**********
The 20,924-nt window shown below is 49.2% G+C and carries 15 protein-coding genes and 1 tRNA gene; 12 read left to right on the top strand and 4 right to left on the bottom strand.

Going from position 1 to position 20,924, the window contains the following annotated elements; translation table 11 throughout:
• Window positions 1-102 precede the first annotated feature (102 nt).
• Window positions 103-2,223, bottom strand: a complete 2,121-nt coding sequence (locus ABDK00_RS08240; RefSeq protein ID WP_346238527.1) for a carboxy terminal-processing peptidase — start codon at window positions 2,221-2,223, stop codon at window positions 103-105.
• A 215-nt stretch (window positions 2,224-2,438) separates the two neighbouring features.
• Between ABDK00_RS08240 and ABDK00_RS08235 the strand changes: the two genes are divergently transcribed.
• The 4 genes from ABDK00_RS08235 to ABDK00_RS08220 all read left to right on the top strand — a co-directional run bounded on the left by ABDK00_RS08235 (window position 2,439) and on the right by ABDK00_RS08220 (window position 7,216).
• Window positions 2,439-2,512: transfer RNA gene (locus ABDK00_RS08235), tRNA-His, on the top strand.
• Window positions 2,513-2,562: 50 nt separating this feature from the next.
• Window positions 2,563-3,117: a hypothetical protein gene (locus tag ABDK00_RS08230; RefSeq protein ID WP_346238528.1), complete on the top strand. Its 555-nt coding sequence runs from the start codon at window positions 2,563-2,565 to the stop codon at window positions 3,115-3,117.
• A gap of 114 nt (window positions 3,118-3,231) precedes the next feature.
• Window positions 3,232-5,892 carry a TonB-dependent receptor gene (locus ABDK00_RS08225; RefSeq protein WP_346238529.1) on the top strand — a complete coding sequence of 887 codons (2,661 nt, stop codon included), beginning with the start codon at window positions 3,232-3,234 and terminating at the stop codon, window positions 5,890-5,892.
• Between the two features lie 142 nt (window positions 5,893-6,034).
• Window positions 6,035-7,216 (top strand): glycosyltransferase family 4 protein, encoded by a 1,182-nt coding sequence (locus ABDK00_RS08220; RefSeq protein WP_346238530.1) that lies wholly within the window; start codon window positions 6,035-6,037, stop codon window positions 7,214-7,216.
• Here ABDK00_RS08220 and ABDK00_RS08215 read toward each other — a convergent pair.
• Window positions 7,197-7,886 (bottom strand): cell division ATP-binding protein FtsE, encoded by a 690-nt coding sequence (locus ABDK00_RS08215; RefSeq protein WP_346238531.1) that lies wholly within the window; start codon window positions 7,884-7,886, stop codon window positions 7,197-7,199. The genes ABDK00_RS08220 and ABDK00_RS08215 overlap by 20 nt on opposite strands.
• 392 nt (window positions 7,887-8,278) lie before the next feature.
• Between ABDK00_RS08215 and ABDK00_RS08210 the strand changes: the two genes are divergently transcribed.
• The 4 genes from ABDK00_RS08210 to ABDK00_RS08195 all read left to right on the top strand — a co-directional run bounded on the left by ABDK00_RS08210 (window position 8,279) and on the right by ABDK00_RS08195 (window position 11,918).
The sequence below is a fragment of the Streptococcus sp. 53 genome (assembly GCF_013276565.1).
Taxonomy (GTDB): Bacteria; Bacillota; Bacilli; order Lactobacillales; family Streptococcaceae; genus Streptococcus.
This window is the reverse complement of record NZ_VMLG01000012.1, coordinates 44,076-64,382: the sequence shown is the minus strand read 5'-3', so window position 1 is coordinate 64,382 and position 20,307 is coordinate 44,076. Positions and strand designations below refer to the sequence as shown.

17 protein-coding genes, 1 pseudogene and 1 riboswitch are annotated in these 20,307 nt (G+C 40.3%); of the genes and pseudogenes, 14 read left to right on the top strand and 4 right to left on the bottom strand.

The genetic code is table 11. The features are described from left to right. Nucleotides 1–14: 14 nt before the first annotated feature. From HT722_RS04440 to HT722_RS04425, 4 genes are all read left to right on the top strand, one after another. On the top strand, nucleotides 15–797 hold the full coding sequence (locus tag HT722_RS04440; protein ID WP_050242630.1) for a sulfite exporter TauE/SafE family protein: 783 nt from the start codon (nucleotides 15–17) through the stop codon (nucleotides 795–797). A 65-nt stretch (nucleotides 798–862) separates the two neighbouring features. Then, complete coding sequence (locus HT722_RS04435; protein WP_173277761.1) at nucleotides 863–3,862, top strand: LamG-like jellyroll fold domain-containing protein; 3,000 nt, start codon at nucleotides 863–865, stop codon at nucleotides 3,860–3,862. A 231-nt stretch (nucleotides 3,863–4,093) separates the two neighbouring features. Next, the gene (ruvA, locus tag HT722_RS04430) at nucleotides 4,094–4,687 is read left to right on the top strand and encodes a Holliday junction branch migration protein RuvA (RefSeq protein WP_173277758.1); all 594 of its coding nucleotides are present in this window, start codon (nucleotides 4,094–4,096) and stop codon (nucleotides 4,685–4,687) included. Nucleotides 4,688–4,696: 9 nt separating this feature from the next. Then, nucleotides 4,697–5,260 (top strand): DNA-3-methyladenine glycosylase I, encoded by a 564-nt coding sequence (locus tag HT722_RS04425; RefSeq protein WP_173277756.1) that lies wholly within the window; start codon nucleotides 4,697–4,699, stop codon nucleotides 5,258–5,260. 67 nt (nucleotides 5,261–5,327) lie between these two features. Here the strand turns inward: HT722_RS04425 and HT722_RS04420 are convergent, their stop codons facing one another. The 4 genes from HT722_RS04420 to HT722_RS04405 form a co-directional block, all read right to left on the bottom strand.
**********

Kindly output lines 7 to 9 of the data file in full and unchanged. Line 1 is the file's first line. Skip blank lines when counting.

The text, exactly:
• The 4 genes from ABDK00_RS08235 to ABDK00_RS08220 all read left to right on the top strand — a co-directional run bounded on the left by ABDK00_RS08235 (window position 2,439) and on the right by ABDK00_RS08220 (window position 7,216).
• Window positions 2,439-2,512: transfer RNA gene (locus ABDK00_RS08235), tRNA-His, on the top strand.
• Window positions 2,513-2,562: 50 nt separating this feature from the next.